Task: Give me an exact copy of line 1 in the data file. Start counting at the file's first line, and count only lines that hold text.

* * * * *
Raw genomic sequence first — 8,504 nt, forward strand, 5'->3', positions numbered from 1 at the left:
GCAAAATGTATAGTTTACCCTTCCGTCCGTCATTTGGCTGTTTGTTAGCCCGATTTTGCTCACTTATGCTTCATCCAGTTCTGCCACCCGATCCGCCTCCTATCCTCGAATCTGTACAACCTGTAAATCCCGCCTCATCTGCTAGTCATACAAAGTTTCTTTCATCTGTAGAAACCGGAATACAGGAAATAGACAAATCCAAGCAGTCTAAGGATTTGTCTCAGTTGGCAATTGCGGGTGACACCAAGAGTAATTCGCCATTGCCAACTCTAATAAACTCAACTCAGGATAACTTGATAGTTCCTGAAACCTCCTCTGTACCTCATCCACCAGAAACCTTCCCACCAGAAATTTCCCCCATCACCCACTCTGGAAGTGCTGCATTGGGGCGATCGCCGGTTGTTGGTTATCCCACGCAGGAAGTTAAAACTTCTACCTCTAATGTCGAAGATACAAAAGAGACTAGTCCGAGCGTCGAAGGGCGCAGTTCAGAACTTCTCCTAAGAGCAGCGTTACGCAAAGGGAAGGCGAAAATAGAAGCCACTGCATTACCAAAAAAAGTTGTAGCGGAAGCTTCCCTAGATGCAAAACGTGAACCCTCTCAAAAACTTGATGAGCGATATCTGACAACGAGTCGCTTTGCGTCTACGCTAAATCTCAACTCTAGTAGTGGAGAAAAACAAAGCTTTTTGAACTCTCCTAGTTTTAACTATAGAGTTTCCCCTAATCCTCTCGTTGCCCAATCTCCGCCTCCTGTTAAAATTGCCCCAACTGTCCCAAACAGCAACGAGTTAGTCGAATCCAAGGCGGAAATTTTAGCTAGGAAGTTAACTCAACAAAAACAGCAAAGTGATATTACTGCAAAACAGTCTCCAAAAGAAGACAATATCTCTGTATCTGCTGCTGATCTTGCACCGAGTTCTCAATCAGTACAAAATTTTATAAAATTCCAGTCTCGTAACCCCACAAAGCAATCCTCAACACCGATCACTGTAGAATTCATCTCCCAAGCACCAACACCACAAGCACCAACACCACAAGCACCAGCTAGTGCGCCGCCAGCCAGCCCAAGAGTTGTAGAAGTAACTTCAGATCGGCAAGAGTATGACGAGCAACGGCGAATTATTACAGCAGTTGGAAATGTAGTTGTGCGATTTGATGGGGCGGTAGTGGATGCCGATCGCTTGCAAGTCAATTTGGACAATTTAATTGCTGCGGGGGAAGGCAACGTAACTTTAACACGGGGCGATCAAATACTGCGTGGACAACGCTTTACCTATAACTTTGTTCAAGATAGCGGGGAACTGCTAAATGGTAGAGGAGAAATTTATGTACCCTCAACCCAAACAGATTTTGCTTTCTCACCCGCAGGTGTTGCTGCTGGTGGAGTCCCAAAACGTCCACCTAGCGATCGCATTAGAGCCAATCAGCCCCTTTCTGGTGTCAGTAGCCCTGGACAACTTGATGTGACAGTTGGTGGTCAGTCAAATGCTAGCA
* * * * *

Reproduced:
Raw genomic sequence first — 8,504 nt, forward strand, 5'->3', positions numbered from 1 at the left: